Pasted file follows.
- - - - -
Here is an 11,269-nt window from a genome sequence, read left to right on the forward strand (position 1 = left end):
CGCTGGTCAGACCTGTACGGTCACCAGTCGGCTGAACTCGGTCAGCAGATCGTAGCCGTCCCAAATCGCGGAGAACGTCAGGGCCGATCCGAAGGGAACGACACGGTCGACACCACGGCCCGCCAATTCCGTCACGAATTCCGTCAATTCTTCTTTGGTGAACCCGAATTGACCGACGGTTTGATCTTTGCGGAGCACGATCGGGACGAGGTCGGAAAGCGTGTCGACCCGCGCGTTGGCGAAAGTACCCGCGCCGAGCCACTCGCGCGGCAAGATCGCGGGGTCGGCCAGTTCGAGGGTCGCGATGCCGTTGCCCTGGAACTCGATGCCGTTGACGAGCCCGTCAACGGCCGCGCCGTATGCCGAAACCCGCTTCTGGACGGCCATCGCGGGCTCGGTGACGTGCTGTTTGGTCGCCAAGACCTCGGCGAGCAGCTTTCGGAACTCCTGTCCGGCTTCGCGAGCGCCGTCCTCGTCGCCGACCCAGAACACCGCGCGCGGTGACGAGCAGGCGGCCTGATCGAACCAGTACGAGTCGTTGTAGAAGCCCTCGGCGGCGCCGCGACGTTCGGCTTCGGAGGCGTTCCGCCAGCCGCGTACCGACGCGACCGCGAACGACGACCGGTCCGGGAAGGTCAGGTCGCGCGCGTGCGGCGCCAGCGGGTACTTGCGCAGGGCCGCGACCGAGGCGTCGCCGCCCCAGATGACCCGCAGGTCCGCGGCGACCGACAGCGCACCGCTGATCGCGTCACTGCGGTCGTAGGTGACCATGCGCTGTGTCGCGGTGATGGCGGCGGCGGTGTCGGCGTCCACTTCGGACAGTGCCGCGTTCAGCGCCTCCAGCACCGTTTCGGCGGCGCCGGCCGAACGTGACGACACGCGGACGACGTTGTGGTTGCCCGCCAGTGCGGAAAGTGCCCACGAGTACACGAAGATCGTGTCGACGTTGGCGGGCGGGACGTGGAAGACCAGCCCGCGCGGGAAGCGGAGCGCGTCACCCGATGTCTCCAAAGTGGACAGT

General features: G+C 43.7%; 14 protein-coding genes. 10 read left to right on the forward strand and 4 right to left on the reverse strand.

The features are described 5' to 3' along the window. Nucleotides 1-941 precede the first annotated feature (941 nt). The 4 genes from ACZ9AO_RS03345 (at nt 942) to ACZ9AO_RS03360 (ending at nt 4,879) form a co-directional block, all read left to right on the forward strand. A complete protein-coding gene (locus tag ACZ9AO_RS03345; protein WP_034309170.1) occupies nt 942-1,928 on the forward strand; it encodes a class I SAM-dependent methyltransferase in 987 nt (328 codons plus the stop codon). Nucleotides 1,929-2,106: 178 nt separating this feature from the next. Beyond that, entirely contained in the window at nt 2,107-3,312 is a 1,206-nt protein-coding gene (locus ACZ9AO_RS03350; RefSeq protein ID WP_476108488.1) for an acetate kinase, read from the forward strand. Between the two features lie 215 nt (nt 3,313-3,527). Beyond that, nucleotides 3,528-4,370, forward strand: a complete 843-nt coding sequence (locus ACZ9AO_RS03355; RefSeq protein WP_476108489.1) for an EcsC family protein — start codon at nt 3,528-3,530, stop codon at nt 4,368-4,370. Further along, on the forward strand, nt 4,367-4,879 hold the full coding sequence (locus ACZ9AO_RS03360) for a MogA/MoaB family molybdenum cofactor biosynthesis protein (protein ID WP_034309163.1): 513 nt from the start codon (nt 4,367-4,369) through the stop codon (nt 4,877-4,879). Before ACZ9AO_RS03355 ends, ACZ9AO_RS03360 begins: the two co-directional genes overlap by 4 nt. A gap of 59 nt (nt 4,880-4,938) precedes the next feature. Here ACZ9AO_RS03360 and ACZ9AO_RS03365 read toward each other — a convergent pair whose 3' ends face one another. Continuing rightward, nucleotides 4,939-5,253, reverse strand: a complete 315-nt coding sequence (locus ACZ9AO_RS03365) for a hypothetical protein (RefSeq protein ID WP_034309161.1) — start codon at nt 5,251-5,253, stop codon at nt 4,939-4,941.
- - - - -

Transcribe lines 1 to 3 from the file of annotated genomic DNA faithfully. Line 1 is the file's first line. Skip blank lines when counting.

Here is an 11,269-nt window from a genome sequence, read left to right on the forward strand (position 1 = left end):
CGCTGGTCAGACCTGTACGGTCACCAGTCGGCTGAACTCGGTCAGCAGATCGTAGCCGTCCCAAATCGCGGAGAACGTCAGGGCCGATCCGAAGGGAACGACACGGTCGACACCACGGCCCGCCAATTCCGTCACGAATTCCGTCAATTCTTCTTTGGTGAACCCGAATTGACCGACGGTTTGATCTTTGCGGAGCACGATCGGGACGAGGTCGGAAAGCGTGTCGACCCGCGCGTTGGCGAAAGTACCCGCGCCGAGCCACTCGCGCGGCAAGATCGCGGGGTCGGCCAGTTCGAGGGTCGCGATGCCGTTGCCCTGGAACTCGATGCCGTTGACGAGCCCGTCAACGGCCGCGCCGTATGCCGAAACCCGCTTCTGGACGGCCATCGCGGGCTCGGTGACGTGCTGTTTGGTCGCCAAGACCTCGGCGAGCAGCTTTCGGAACTCCTGTCCGGCTTCGCGAGCGCCGTCCTCGTCGCCGACCCAGAACACCGCGCGCGGTGACGAGCAGGCGGCCTGATCGAACCAGTACGAGTCGTTGTAGAAGCCCTCGGCGGCGCCGCGACGTTCGGCTTCGGAGGCGTTCCGCCAGCCGCGTACCGACGCGACCGCGAACGACGACCGGTCCGGGAAGGTCAGGTCGCGCGCGTGCGGCGCCAGCGGGTACTTGCGCAGGGCCGCGACCGAGGCGTCGCCGCCCCAGATGACCCGCAGGTCCGCGGCGACCGACAGCGCACCGCTGATCGCGTCACTGCGGTCGTAGGTGACCATGCGCTGTGTCGCGGTGATGGCGGCGGCGGTGTCGGCGTCCACTTCGGACAGTGCCGCGTTCAGCGCCTCCAGCACCGTTTCGGCGGCGCCGGCCGAACGTGACGACACGCGGACGACGTTGTGGTTGCCCGCCAGTGCGGAAAGTGCCCACGAGTACACGAAGATCGTGTCGACGTTGGCGGGCGGGACGTGGAAGACCAGCCCGCGCGGGAAGCGGAGCGCGTCACCCGATGTCTCCAAAGTGGACAGT

General features: G+C 43.7%; 14 protein-coding genes. 10 read left to right on the forward strand and 4 right to left on the reverse strand.